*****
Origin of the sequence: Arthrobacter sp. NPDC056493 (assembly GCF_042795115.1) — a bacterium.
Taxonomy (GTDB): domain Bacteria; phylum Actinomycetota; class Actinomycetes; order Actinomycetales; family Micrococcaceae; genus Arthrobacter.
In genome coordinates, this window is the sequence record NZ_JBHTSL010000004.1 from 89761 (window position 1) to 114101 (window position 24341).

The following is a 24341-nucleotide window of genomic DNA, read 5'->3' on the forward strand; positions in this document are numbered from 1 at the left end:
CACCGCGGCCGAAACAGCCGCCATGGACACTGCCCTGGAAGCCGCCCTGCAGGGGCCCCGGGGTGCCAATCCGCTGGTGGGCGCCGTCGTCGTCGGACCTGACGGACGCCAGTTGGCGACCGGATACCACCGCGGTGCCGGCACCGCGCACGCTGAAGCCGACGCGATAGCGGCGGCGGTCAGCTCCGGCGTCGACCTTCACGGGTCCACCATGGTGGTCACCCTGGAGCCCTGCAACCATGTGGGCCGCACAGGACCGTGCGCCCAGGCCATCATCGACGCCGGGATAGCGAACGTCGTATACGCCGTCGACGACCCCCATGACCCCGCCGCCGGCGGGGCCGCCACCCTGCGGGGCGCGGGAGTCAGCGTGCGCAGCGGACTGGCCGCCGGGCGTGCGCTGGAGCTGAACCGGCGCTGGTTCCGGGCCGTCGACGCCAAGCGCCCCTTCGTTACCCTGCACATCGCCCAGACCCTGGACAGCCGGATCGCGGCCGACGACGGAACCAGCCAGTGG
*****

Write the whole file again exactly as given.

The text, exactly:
Origin of the sequence: Arthrobacter sp. NPDC056493 (assembly GCF_042795115.1) — a bacterium.
Taxonomy (GTDB): domain Bacteria; phylum Actinomycetota; class Actinomycetes; order Actinomycetales; family Micrococcaceae; genus Arthrobacter.
In genome coordinates, this window is the sequence record NZ_JBHTSL010000004.1 from 89761 (window position 1) to 114101 (window position 24341).

The following is a 24341-nucleotide window of genomic DNA, read 5'->3' on the forward strand; positions in this document are numbered from 1 at the left end:
CACCGCGGCCGAAACAGCCGCCATGGACACTGCCCTGGAAGCCGCCCTGCAGGGGCCCCGGGGTGCCAATCCGCTGGTGGGCGCCGTCGTCGTCGGACCTGACGGACGCCAGTTGGCGACCGGATACCACCGCGGTGCCGGCACCGCGCACGCTGAAGCCGACGCGATAGCGGCGGCGGTCAGCTCCGGCGTCGACCTTCACGGGTCCACCATGGTGGTCACCCTGGAGCCCTGCAACCATGTGGGCCGCACAGGACCGTGCGCCCAGGCCATCATCGACGCCGGGATAGCGAACGTCGTATACGCCGTCGACGACCCCCATGACCCCGCCGCCGGCGGGGCCGCCACCCTGCGGGGCGCGGGAGTCAGCGTGCGCAGCGGACTGGCCGCCGGGCGTGCGCTGGAGCTGAACCGGCGCTGGTTCCGGGCCGTCGACGCCAAGCGCCCCTTCGTTACCCTGCACATCGCCCAGACCCTGGACAGCCGGATCGCGGCCGACGACGGAACCAGCCAGTGG